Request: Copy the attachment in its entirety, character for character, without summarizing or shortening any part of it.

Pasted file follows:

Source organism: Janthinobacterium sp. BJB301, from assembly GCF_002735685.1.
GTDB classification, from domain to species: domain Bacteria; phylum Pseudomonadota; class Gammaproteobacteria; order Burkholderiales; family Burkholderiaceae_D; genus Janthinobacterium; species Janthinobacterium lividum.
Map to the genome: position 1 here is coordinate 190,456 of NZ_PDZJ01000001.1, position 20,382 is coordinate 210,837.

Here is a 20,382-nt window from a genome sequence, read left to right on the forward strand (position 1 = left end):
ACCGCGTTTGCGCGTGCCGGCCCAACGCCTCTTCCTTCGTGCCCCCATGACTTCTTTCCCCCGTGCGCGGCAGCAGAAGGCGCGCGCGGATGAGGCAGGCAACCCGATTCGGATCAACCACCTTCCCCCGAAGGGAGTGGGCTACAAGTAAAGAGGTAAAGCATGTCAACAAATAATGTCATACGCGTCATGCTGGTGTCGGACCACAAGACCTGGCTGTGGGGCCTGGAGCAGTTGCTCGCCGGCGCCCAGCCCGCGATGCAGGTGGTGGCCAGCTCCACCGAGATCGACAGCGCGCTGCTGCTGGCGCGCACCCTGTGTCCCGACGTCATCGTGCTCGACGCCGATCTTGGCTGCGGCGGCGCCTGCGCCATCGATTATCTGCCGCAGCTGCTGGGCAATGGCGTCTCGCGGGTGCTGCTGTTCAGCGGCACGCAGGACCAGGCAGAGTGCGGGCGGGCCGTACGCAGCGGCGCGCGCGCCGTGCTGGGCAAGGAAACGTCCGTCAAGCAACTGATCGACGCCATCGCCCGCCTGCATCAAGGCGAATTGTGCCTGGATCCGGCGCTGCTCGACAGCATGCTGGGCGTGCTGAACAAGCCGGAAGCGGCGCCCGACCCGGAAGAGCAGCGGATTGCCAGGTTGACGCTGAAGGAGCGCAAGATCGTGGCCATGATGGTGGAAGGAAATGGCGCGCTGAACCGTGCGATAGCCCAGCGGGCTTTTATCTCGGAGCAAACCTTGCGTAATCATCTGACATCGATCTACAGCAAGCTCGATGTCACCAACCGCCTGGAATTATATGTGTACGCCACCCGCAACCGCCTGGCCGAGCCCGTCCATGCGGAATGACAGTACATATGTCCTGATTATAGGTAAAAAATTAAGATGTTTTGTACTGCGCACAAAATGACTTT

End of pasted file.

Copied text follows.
Source organism: Janthinobacterium sp. BJB301, from assembly GCF_002735685.1.
GTDB classification, from domain to species: domain Bacteria; phylum Pseudomonadota; class Gammaproteobacteria; order Burkholderiales; family Burkholderiaceae_D; genus Janthinobacterium; species Janthinobacterium lividum.
Map to the genome: position 1 here is coordinate 190,456 of NZ_PDZJ01000001.1, position 20,382 is coordinate 210,837.

Here is a 20,382-nt window from a genome sequence, read left to right on the forward strand (position 1 = left end):
ACCGCGTTTGCGCGTGCCGGCCCAACGCCTCTTCCTTCGTGCCCCCATGACTTCTTTCCCCCGTGCGCGGCAGCAGAAGGCGCGCGCGGATGAGGCAGGCAACCCGATTCGGATCAACCACCTTCCCCCGAAGGGAGTGGGCTACAAGTAAAGAGGTAAAGCATGTCAACAAATAATGTCATACGCGTCATGCTGGTGTCGGACCACAAGACCTGGCTGTGGGGCCTGGAGCAGTTGCTCGCCGGCGCCCAGCCCGCGATGCAGGTGGTGGCCAGCTCCACCGAGATCGACAGCGCGCTGCTGCTGGCGCGCACCCTGTGTCCCGACGTCATCGTGCTCGACGCCGATCTTGGCTGCGGCGGCGCCTGCGCCATCGATTATCTGCCGCAGCTGCTGGGCAATGGCGTCTCGCGGGTGCTGCTGTTCAGCGGCACGCAGGACCAGGCAGAGTGCGGGCGGGCCGTACGCAGCGGCGCGCGCGCCGTGCTGGGCAAGGAAACGTCCGTCAAGCAACTGATCGACGCCATCGCCCGCCTGCATCAAGGCGAATTGTGCCTGGATCCGGCGCTGCTCGACAGCATGCTGGGCGTGCTGAACAAGCCGGAAGCGGCGCCCGACCCGGAAGAGCAGCGGATTGCCAGGTTGACGCTGAAGGAGCGCAAGATCGTGGCCATGATGGTGGAAGGAAATGGCGCGCTGAACCGTGCGATAGCCCAGCGGGCTTTTATCTCGGAGCAAACCTTGCGTAATCATCTGACATCGATCTACAGCAAGCTCGATGTCACCAACCGCCTGGAATTATATGTGTACGCCACCCGCAACCGCCTGGCCGAGCCCGTCCATGCGGAATGACAGTACATATGTCCTGATTATAGGTAAAAAATTAAGATGTTTTGTACTGCGCACAAAATGACTTT